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Children screened over dental malfunction

NZ Newswire logoNZ Newswire 31/01/2017

Children treated at a school dental clinic are to be screened after malfunctioning equipment meant there was "a very small chance" of exposure to unsterilised water, possibly containing blood or saliva.

Health authorities say public health nurses will be contacting parents and caregivers of children who attended the Pukekohe Intermediate clinic between September 13 and January 23.

Children who had a procedure involving compressed air, a drill, extraction or suction will be offered testing for blood-borne viral infections, in particular hepatitis B, hepatitis C and HIV.

However, the possibility of cross-infection is rated as small, as it is rare for New Zealand children to have any of those conditions.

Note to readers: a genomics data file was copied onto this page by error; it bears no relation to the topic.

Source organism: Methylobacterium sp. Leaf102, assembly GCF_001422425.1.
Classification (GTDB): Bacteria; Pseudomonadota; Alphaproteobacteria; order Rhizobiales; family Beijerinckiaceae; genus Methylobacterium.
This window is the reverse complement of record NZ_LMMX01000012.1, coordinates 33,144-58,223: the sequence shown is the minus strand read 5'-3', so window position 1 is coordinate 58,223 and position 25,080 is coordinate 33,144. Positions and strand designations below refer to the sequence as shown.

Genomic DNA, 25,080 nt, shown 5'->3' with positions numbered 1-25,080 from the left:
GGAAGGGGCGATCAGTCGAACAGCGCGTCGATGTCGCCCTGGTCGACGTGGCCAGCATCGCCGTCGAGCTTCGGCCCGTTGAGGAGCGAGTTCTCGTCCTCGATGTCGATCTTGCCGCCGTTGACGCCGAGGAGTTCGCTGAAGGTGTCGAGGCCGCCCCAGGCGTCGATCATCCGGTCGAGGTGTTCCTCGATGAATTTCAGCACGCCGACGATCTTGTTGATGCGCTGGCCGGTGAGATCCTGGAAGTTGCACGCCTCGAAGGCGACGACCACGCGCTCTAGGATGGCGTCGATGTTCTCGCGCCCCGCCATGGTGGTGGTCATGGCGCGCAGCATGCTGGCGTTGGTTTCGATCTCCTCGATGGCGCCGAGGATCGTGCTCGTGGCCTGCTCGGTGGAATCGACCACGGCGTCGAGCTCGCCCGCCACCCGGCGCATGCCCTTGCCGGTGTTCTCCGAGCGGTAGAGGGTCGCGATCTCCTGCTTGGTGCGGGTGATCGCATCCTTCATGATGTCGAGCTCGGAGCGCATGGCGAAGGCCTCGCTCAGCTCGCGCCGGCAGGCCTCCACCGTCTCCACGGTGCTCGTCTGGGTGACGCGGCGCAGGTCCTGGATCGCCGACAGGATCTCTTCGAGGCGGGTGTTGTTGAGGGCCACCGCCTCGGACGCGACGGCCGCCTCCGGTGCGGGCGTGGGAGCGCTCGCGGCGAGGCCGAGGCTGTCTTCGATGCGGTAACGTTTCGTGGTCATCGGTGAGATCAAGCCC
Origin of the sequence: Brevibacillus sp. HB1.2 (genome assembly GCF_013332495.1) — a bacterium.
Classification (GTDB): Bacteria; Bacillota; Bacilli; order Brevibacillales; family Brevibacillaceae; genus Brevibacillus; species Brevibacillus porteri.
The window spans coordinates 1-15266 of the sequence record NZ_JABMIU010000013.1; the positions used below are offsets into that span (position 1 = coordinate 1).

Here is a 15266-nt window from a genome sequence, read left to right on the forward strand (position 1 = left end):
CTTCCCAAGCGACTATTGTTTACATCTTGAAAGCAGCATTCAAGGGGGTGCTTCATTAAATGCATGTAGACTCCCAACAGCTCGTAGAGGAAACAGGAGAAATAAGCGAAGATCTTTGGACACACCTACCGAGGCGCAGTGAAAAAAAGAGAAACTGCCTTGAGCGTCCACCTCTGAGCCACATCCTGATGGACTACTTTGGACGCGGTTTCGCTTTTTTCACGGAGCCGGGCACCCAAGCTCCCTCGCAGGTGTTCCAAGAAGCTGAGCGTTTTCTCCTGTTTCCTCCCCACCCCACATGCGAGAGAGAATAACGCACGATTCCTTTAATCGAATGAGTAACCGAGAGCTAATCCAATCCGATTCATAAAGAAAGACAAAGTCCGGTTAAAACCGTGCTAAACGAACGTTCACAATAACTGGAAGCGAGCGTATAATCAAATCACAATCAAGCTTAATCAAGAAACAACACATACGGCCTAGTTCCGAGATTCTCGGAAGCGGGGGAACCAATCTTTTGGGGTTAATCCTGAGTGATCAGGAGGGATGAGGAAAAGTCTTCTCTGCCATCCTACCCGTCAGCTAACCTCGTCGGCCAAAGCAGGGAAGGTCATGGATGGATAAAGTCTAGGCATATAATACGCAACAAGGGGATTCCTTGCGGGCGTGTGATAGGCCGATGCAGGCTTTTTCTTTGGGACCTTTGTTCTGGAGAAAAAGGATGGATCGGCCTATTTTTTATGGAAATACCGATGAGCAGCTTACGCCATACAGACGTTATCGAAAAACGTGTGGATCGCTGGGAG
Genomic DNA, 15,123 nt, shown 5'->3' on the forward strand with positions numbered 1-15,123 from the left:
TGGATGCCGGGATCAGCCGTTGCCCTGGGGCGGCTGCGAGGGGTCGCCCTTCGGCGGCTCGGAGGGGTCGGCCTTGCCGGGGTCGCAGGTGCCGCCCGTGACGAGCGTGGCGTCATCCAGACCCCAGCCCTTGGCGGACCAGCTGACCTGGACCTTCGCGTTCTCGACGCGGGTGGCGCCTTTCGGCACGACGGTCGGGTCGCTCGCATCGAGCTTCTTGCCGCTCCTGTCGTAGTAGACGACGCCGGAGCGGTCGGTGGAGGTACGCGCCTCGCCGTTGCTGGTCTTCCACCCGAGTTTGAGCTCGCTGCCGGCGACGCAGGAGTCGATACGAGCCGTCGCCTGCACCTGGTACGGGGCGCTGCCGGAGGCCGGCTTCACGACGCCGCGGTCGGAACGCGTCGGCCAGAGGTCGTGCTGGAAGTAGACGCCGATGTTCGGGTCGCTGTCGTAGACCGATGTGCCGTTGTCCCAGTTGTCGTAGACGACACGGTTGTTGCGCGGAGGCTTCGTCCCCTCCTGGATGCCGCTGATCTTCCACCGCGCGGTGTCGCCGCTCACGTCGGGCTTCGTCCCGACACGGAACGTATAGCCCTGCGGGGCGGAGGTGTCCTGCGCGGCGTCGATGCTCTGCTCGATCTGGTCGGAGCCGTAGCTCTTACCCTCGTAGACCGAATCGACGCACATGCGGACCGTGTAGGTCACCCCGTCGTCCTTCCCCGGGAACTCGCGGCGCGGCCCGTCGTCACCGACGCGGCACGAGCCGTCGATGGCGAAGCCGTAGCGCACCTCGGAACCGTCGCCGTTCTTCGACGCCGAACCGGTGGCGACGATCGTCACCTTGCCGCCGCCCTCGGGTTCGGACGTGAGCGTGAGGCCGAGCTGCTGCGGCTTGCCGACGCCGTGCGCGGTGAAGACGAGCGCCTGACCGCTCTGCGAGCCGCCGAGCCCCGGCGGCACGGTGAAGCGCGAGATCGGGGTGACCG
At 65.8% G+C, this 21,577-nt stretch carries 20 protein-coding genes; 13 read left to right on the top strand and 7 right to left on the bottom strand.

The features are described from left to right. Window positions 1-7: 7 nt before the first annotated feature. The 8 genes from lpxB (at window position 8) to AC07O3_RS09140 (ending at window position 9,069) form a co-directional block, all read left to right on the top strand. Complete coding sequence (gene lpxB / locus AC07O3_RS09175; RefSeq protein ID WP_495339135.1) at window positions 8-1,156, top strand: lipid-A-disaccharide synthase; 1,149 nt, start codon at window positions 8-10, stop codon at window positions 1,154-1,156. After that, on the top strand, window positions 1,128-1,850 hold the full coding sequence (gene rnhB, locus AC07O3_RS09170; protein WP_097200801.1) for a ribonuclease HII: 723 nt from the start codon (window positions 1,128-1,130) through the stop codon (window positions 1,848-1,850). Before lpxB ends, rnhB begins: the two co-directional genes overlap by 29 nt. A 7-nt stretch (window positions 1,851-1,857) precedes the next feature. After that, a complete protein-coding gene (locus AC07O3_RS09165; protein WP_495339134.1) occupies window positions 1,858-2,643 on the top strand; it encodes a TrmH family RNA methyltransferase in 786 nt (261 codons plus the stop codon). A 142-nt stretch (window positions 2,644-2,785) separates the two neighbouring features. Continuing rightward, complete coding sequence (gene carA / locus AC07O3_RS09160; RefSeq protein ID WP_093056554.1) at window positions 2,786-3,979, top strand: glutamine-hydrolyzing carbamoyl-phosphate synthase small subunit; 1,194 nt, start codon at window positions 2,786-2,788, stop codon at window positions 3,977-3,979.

"It is critical for parents to understand the risk is very low," Counties Manukau Health chief medical officer Dr Gloria Johnson said.

"If we do find cases of pre-existing infection, then we will prioritise screening for those children who were treated on the same day."

The clinic is operated by the Auckland Regional Dental Service and an investigation has started into the exact nature of the problem.

Dr Johnson said all ARDS clinics had been reviewed and the issue was found to be only with the one at Pukehoke Intermediate.

"The problem occurred due to equipment assembly and is not related to the clinical practice of the dental staff at the clinic or the high quality care given to children across Auckland," she said.

"Our investigation will determine what longer term mitigations need to be put in place to ensure this type of fault doesn't occur in future.

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